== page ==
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In my continuing series exploring the economic benefits of opening up coal export terminals in the Pacific Northwest, I've delved into many of the counter-arguments by environmentalists and found them lacking. It seems pretty clear that exporting coal to other Pacific Rim countries via rail terminals and shipping ports on the West Coast will create jobs and have minimal environmental impact in the process. New reports bolster this claim.
However, this won't stop radical environmentalists from trying to turn the coal export fight into the latter day Spotted Owl controversy, all in an effort to block developing economies from using fossil fuels to create new wealth and opportunity for their citizens.
Sean Hackbarth has a new article up at FreeEnterprise.com that touts the results of a new study on the impact of jobs created by the free trade of coal:
A new study by accounting firm Ernst and Young found that exports support tens of thousands of jobs and contribute billions of dollars to the economy.
The report prepared for the National Mining Association found that in 2011 (the most-recent year with complete data available) 18% (25,130) of the jobs in the American coal mining industry were supported by coal exports. Coal exports produced $2.6 billion in labor income and $5.4 billion in economic activity.
The report looks beyond the coal industry. By broadening the analysis to economic activity "generated by purchases from domestic suppliers" and spending from employees in the coal, transportation, exports, and supplier industries, Ernst and Young found that coal exports “contributed 141,270 total direct, indirect, and induced jobs to the U.S. economy” and $16.6 billion to the economy in 2011.
Other highlights from the study include:
- Coal exports supported 8,850 transportation jobs. Most of these were due to moving coal from mines to ports.
- Coal exports supported 5,370 jobs at ports.
- Jobs directly supported by coal export-related industries (mining, transportation, port operations) earned almost 50% more in wages and benefits.
As Hackbarth points out, however, the radical environmental lobby is just getting started. According to the Everett (WA) Daily Herald,
A coalition of environmental groups is asking the federal government to step in and combine the environmental studies for three different coal export terminal proposals into one.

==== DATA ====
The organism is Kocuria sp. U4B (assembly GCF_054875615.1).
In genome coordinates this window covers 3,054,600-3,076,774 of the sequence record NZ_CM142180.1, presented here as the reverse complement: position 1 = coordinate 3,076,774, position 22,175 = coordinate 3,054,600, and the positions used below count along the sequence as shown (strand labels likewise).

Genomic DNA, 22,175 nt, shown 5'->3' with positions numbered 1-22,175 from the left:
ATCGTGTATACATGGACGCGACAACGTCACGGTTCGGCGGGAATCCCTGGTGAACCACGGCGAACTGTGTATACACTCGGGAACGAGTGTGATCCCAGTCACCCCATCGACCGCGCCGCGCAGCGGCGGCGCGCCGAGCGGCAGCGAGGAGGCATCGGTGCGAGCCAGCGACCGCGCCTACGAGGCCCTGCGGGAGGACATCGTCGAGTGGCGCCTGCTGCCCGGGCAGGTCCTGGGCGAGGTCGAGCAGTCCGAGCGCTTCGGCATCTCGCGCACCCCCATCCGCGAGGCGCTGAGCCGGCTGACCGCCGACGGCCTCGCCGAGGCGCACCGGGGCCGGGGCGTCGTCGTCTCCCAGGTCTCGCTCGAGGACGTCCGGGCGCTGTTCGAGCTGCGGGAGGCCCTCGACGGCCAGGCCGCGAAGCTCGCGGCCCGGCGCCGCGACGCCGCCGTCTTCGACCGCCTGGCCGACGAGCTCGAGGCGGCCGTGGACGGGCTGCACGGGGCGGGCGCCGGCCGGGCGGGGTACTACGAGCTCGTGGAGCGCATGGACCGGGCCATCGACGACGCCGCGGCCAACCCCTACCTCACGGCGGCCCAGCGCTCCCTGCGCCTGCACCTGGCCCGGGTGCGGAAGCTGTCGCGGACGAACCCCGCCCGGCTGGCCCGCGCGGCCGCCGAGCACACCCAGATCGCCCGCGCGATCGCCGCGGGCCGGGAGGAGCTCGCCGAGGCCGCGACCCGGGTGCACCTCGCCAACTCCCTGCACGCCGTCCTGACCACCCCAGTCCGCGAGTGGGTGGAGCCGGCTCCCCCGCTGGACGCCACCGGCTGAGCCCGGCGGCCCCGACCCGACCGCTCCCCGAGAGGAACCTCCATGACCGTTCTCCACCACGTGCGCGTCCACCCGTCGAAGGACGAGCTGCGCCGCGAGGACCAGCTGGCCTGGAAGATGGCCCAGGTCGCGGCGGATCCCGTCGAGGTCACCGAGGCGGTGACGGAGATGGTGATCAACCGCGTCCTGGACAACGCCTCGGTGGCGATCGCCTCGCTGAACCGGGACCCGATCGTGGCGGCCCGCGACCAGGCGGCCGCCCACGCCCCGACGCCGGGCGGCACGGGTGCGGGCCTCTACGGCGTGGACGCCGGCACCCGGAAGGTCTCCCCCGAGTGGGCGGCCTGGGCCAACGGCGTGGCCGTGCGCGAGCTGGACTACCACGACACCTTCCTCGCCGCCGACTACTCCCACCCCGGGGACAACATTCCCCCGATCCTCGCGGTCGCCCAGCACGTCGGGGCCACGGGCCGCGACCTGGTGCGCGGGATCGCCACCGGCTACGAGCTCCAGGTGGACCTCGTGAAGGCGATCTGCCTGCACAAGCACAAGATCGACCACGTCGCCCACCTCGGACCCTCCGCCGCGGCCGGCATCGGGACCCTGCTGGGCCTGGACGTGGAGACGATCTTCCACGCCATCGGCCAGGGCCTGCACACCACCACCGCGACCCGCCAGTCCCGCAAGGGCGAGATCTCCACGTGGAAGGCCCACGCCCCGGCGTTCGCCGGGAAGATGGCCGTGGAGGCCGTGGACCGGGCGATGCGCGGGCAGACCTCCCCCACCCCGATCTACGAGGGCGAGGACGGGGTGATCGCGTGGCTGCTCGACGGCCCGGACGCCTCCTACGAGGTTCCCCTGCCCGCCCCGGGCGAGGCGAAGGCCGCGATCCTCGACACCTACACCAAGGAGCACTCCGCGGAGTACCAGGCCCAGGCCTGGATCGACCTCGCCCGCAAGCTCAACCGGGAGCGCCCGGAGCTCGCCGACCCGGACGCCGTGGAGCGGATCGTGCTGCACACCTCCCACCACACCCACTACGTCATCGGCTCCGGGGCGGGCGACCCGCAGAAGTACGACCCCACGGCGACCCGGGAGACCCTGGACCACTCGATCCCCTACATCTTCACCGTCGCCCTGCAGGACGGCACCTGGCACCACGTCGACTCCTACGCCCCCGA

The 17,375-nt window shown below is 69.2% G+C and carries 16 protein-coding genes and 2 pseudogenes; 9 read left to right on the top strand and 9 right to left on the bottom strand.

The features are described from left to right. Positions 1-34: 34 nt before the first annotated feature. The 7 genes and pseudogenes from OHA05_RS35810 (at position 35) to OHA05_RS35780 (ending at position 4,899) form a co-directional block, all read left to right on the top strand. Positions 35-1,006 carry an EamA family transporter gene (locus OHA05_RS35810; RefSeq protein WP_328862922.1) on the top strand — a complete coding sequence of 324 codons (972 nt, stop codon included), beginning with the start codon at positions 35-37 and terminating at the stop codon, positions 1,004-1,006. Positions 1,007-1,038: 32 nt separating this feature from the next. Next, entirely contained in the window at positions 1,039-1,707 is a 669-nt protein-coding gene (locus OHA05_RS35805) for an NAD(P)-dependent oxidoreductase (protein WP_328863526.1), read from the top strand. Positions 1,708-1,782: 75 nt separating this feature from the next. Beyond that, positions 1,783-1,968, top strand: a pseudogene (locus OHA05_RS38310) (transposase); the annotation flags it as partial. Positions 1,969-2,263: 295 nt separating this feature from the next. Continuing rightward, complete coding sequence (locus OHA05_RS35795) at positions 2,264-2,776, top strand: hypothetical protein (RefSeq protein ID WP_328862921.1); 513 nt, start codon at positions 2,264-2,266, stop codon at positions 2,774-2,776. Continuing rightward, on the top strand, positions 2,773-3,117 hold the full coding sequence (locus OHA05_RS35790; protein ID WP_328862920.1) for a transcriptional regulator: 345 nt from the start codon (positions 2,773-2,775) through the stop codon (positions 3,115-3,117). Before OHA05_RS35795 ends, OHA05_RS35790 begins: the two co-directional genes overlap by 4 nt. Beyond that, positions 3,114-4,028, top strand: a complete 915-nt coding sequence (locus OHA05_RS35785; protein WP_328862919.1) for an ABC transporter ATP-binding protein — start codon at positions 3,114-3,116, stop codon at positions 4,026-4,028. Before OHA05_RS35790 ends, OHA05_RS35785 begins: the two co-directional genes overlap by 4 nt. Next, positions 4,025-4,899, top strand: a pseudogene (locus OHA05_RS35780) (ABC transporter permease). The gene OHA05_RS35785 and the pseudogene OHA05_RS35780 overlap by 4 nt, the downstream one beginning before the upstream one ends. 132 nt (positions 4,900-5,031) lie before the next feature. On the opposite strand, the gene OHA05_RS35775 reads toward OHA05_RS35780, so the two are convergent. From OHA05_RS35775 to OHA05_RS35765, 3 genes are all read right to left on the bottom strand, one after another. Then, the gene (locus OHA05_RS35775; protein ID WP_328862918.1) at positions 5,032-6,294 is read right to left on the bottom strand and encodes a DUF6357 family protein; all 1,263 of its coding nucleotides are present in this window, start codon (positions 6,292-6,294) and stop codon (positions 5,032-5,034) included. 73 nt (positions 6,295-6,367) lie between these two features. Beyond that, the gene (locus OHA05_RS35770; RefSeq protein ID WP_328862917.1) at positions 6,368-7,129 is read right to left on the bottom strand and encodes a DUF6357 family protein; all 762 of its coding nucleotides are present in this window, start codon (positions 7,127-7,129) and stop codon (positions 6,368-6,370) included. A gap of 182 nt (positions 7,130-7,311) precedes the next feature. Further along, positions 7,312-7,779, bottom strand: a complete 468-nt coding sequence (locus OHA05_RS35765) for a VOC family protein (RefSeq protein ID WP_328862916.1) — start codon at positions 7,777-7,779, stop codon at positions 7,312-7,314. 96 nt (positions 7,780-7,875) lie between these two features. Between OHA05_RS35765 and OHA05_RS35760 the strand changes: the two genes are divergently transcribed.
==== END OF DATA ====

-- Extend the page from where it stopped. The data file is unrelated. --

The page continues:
In addition to the Gateway Pacific terminal proposed for Cherry Point near Bellingham, export terminals also are proposed for Longview in southwest Washington and Boardman, Ore., on the Columbia River.
Earthjustice, a Seattle environmental law firm, sent a letter on Wednesday to U.S. Army Corps of Engineers offices in Seattle and Portland.
The letter was signed by 11 environmental groups, including Climate Solutions, National Wildlife Federation, the Sierra Club and the Washington Environmental Council.
The Alliance for Northwest Jobs and Exports, a Seattle-based group of business organizations and others formed to support the export terminals, issued a counterstatement to the environmental groups' request Wednesday.
"This is a stall tactic, pure and simple," said Lauri Hennessey, a spokeswoman for the Alliance for Northwest Jobs and Exports.
The enviros went on to cite again the fear that surface street traffic will be disrupted or delayed - a claim that has been repeatedly debunked. In fact, BNSF has calculated that due to the Great Recession, they are still down from their peak capacity usage reached in 2006. In other words, rail traffic still has a long way to go before it's even going to reach its previous high water mark.
So these coal terminals will create thousands of jobs, will have little environmental impact from coal dust or any other effect, and will not create burdens on surface traffic. This seems like a clear win for the energy industry and for global economic progress.
No wonder the environmentalists hate the idea.
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